In 1973 we were presented with two new flags: the American flag, by Mrs. Andrew Blyth in memory of her departed husband, and the Scottish Royal Standard by Brother Samuel Grayson. These fine gifts add dignity and color to our presence when we enter the Lodge rooms and we are indeed grateful to the donors. Our Brother Richard Williamson is also thanked for supplying the flag staff holders.
In our original Fifty Year History we did overlook making note, regarding our first visit to Scotland in 1957, that it was necessary for us to take with us the rods; canvas; jewels etc. in order to exemplify the degree. We had the rods made in two sections so that they would fit in a wooden case especially made for shipping purposes and with a lock for security. The box was dubbed "the Coffin". On our return from Scotland we learned that Paramus Lodge No. 293 was being instituted so The Kilties donated the items we owned to that Lodge. They have been kind enough to store "the Coffin" for us and on the four additional trips we made to Scotland they have supplied all the necessary paraphernalia in order to confer the Master Mason Degree. We are indeed grateful to this Lodge for their fine cooperation.
Not a great deal has been written about our work in the Lodge rooms except that "we try to aim at perfection". We do know that for the past 65 years we have impressed many, many Brother Masons with the fine quality of the New Jersey ritual.
Except for the President or the Brother who writes up the line-up card - our Kiltie members do not get advance notice of the part they will have in the degree until they arrive at the Lodge we are visiting. Their dedication and cooperation to our organization is a credit to each of our members.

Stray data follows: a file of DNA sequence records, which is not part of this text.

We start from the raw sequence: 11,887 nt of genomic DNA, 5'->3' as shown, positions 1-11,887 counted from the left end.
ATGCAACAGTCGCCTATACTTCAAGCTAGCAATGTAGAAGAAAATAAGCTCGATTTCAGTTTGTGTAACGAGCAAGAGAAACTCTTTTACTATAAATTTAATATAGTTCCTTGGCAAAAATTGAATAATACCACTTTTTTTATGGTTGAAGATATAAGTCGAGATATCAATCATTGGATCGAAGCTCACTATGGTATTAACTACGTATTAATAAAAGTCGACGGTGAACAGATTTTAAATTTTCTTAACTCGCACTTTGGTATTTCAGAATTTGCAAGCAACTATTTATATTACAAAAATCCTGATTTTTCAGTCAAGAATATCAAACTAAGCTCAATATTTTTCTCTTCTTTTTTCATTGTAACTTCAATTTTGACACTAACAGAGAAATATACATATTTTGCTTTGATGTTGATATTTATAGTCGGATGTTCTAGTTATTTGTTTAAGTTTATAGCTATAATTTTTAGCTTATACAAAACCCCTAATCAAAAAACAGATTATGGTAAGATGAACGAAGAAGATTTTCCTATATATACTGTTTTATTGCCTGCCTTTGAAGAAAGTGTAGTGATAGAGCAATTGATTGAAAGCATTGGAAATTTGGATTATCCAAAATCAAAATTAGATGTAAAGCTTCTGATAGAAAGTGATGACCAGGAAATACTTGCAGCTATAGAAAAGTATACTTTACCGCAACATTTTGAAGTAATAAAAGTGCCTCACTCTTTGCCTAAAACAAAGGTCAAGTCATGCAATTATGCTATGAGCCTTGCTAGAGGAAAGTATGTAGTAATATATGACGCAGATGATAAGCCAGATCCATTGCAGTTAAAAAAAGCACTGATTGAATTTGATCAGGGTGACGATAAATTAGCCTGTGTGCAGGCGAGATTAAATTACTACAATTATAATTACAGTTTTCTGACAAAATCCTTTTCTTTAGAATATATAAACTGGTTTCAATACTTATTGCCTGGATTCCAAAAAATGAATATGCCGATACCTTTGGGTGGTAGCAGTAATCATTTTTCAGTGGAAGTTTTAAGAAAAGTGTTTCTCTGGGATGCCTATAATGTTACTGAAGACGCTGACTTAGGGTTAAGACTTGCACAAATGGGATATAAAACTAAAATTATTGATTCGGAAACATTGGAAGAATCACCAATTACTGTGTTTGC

The Kilties never solicit a visitation to any Lodge. We go strictly through invitation received by letter to our Corresponding Secretary who, in turn, submits it to the membership for approval. No fee is demanded for our visit although a donation is expected. This money is used for band instrument upkeep; insurance on pipes; drums; flags; charity, etc.
So - it seems that the additional fifteen year history now added to our fifty year history gives us a glorious span of 65 years in New Jersey Masonry. We are a vital and active organization working within and under the rules and regulations of our Most Worshipful Grand Lodge in the furtherance of promoting the Fatherhood of God and the Brotherhood of Man.
Your Historian casts his eyes over more than four decades of working with The Kilties and, it certainly has been a pleasure. Even now, recalling incidents in our mystic past, there may be errors or omissions; if so, please forgive me. I live with the joy of having associated with you and I give honor and respect to each of you for your dedication to THE MASONIC KILTIES OF NEW JERSEY.
May the best you've ever seen
Right Worshipful William R. Jack